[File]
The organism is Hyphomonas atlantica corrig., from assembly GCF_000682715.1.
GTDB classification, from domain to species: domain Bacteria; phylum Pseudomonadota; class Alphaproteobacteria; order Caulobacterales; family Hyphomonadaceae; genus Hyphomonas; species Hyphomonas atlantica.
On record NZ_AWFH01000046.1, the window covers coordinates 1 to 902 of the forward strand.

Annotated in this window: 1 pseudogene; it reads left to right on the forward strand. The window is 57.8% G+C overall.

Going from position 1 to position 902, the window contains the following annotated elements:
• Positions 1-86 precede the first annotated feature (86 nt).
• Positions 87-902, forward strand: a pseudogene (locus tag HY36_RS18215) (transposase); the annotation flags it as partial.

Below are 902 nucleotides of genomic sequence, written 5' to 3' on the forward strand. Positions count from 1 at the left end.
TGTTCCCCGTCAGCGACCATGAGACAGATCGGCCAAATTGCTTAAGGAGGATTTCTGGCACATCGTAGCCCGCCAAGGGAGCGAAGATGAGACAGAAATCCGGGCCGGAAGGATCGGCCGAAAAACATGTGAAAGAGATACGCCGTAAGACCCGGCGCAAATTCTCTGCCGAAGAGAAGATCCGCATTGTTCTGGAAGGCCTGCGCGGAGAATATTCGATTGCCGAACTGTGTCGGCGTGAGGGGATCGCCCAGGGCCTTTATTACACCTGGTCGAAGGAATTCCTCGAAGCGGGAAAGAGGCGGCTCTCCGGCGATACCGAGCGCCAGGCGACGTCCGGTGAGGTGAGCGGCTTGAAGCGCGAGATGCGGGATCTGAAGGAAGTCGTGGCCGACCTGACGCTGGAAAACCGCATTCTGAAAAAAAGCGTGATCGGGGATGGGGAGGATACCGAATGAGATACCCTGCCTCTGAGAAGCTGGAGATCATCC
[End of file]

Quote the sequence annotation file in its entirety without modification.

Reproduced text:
The organism is Hyphomonas atlantica corrig., from assembly GCF_000682715.1.
GTDB classification, from domain to species: domain Bacteria; phylum Pseudomonadota; class Alphaproteobacteria; order Caulobacterales; family Hyphomonadaceae; genus Hyphomonas; species Hyphomonas atlantica.
On record NZ_AWFH01000046.1, the window covers coordinates 1 to 902 of the forward strand.

Annotated in this window: 1 pseudogene; it reads left to right on the forward strand. The window is 57.8% G+C overall.

Going from position 1 to position 902, the window contains the following annotated elements:
• Positions 1-86 precede the first annotated feature (86 nt).
• Positions 87-902, forward strand: a pseudogene (locus tag HY36_RS18215) (transposase); the annotation flags it as partial.

Below are 902 nucleotides of genomic sequence, written 5' to 3' on the forward strand. Positions count from 1 at the left end.
TGTTCCCCGTCAGCGACCATGAGACAGATCGGCCAAATTGCTTAAGGAGGATTTCTGGCACATCGTAGCCCGCCAAGGGAGCGAAGATGAGACAGAAATCCGGGCCGGAAGGATCGGCCGAAAAACATGTGAAAGAGATACGCCGTAAGACCCGGCGCAAATTCTCTGCCGAAGAGAAGATCCGCATTGTTCTGGAAGGCCTGCGCGGAGAATATTCGATTGCCGAACTGTGTCGGCGTGAGGGGATCGCCCAGGGCCTTTATTACACCTGGTCGAAGGAATTCCTCGAAGCGGGAAAGAGGCGGCTCTCCGGCGATACCGAGCGCCAGGCGACGTCCGGTGAGGTGAGCGGCTTGAAGCGCGAGATGCGGGATCTGAAGGAAGTCGTGGCCGACCTGACGCTGGAAAACCGCATTCTGAAAAAAAGCGTGATCGGGGATGGGGAGGATACCGAATGAGATACCCTGCCTCTGAGAAGCTGGAGATCATCC